U.S. consumer confidence sees most recent gains reversed
Washington, DC, December 2, 2021 — Days after news about the omicron variant of the COVID-19 virus broke, the Ipsos-Forbes Advisor U.S. Consumer Confidence Tracker is showing a drop of 1.8 points from two weeks ago and reading at 55.9. The Investment sub-index shows an even steeper decline of 3.6 points.
This week’s survey also finds Americans to be slightly less comfortable making both major purchases and other household purchases. While 66% anticipate that inflation will continue to rise, only 15% expect their standard of living will decline over the next year.
Read the full story from Forbes Advisor here.
Learn more about the Ipsos Global Consumer Confidence Index and sub-indices via the interactive portal, Ipsos Consolidated Economic Indicators (IpsosGlobalIndicators.com) including graphic comparisons, trended data and all the questions on which they are based.
1. Scoring at 55.9, the latest Overall Consumer Confidence has fallen by 1.8 points from two weeks ago.
- The Overall Confidence Index is currently 2.2 points above the pandemic average, and 4.2 points below where it stood in early March 2020, prior to the first lockdowns (60.1).
2. The Current sub-index, indicative of perceptions about the current economic environment, sees its recent gain reversed as it fell by 2.8 points from two weeks ago. The Investment sub-index sees a sharper decline of 3.6 points. Both hold at or above the pandemic average. Meanwhile, the Expectations sub-index is mostly unchanged, just 0.5 points lower than it was two weeks ago.
3. Americans' sentiment about the jobs market is slightly softer than it was two weeks ago as the overall Jobs sub-index fell by 1.3 points. However, it remains stronger than both its 20-year average and its pandemic average by nearly 8 points.
- The proportion of Americans who say they are more confident in their job security now compared to 6 months ago is at 57%, down 3 points from two weeks ago.
- The proportion of Americans reporting they, a family member, or a personal acquaintance lost their job in the past six months due to economic conditions is at 31%, up 1 point from two weeks ago.
- In addition, 36% say it’s likely they, a family member, or a personal acquaintance will lose their job in the next six months due to economic conditions, unchanged from two weeks ago.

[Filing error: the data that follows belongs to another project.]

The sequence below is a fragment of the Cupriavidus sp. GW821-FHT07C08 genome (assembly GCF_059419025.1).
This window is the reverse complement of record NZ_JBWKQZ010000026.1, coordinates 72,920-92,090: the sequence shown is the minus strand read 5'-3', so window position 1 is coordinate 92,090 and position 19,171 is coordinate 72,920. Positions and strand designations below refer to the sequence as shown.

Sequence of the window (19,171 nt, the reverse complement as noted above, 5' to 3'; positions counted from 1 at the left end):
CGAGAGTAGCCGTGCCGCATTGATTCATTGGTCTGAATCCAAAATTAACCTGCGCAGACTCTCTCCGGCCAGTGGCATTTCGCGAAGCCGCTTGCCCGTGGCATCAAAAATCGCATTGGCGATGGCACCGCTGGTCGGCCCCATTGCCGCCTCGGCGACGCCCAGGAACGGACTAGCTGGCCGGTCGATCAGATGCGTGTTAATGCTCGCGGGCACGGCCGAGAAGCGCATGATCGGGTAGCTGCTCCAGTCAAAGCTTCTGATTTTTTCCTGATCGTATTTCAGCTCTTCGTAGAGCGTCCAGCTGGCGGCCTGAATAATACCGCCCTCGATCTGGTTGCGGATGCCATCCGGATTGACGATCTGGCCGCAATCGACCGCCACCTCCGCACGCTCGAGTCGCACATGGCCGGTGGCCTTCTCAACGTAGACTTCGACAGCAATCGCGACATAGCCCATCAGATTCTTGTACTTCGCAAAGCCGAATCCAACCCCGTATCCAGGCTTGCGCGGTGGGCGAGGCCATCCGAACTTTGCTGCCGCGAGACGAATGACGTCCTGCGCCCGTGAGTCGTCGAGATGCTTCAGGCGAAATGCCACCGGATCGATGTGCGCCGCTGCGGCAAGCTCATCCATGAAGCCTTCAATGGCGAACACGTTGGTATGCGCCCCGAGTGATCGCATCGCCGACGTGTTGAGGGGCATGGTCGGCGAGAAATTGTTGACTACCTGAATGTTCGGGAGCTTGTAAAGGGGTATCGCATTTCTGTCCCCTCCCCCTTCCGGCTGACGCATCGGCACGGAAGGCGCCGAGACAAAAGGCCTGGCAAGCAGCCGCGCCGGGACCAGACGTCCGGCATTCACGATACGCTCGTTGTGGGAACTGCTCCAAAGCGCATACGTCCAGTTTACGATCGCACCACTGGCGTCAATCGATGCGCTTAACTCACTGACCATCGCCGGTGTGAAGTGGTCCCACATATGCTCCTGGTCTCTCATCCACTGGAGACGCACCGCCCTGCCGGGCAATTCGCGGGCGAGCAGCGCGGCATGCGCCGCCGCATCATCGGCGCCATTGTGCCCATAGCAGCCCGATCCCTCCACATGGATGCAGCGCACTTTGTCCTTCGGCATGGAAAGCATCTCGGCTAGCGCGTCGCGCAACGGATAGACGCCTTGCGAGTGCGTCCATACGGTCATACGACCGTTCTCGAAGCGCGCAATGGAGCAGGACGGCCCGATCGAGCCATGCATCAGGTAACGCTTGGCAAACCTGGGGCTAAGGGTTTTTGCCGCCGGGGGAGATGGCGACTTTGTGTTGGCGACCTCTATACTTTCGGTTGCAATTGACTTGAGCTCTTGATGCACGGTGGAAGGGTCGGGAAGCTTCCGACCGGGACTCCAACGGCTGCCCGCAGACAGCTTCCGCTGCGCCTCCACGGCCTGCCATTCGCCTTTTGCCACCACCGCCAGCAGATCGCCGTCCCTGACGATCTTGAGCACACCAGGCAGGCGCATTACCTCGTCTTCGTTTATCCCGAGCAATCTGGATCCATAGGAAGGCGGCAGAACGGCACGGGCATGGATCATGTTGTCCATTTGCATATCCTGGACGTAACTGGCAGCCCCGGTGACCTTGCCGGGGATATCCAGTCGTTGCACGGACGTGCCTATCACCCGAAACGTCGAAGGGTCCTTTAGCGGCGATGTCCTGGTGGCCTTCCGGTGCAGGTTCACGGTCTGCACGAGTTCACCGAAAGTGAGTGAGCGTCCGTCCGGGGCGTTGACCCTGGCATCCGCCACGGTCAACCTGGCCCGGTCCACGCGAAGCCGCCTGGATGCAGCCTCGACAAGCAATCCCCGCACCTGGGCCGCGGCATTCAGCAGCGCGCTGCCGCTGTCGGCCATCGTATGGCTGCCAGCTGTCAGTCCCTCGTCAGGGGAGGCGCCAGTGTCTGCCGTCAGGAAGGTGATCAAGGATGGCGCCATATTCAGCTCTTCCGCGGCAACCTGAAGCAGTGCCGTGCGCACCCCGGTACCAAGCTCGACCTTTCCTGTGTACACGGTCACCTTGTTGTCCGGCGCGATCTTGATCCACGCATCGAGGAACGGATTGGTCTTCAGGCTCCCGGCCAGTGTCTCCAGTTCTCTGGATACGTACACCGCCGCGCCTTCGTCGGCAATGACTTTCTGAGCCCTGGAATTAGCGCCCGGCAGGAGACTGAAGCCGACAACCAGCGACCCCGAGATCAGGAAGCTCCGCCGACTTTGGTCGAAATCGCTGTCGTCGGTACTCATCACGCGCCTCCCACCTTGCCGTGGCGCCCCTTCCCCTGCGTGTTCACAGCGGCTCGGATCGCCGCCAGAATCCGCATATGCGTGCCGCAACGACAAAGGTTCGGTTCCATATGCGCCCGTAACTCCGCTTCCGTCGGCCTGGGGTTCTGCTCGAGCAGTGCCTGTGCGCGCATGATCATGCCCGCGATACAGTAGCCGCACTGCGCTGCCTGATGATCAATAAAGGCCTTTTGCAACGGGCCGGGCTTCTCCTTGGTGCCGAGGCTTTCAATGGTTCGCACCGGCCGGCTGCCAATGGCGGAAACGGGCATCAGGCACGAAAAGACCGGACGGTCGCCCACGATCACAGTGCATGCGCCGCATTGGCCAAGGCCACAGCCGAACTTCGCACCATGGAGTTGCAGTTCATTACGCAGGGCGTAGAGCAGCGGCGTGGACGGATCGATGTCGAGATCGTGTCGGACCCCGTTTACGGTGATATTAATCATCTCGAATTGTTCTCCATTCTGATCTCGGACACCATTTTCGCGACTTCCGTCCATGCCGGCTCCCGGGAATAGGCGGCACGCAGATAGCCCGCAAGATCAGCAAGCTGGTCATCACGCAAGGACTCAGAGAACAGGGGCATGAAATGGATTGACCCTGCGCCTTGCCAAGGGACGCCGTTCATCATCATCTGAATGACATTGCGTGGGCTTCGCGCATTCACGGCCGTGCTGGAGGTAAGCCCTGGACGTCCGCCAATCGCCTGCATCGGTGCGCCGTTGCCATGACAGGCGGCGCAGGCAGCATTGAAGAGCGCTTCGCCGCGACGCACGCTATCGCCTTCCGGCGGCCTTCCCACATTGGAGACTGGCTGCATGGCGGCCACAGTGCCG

4. A majority (66%) believe that inflation, taxes (59%), and everyday expenses (55%) will continue to go up over the next year. However, 63% believe that their standard of living will stay approximately the same and another 22% say that it will go up.
5. Comfort with making major and other household purchases relative to six months ago declines.
- 43% say they are more comfortable making major purchases compared to six months ago, down 5 points from two weeks prior.
49% say they are more comfortable making other household purchases compared to six months ago, down 3 points from two weeks earlier.
The data used for the Consumer Confidence index and sub-indices is based on the following questions:
- Now, thinking about our economic situation, how would you describe the current economic situation in the U.S.? Is it… very good, somewhat good, somewhat bad or very bad?
- Rate the current state of the economy in your local area using a scale from 1 to 7, where 7 means a very strong economy today and 1 means a very weak economy.
- Looking ahead six months from now, do you expect the economy in your local area to be much stronger, somewhat stronger, about the same, somewhat weaker, or much weaker than it is now?
- Rate your current financial situation, using a scale from 1 to 7, where 7 means your personal financial situation is very strong today and 1 means it is very weak
- Looking ahead six months from now, do you expect your personal financial situation to be much stronger, somewhat stronger, about the same, somewhat weaker, or much weaker than it is now?
- Compared to 6 months ago, are you NOW more or less comfortable making a major purchase, like a home or car?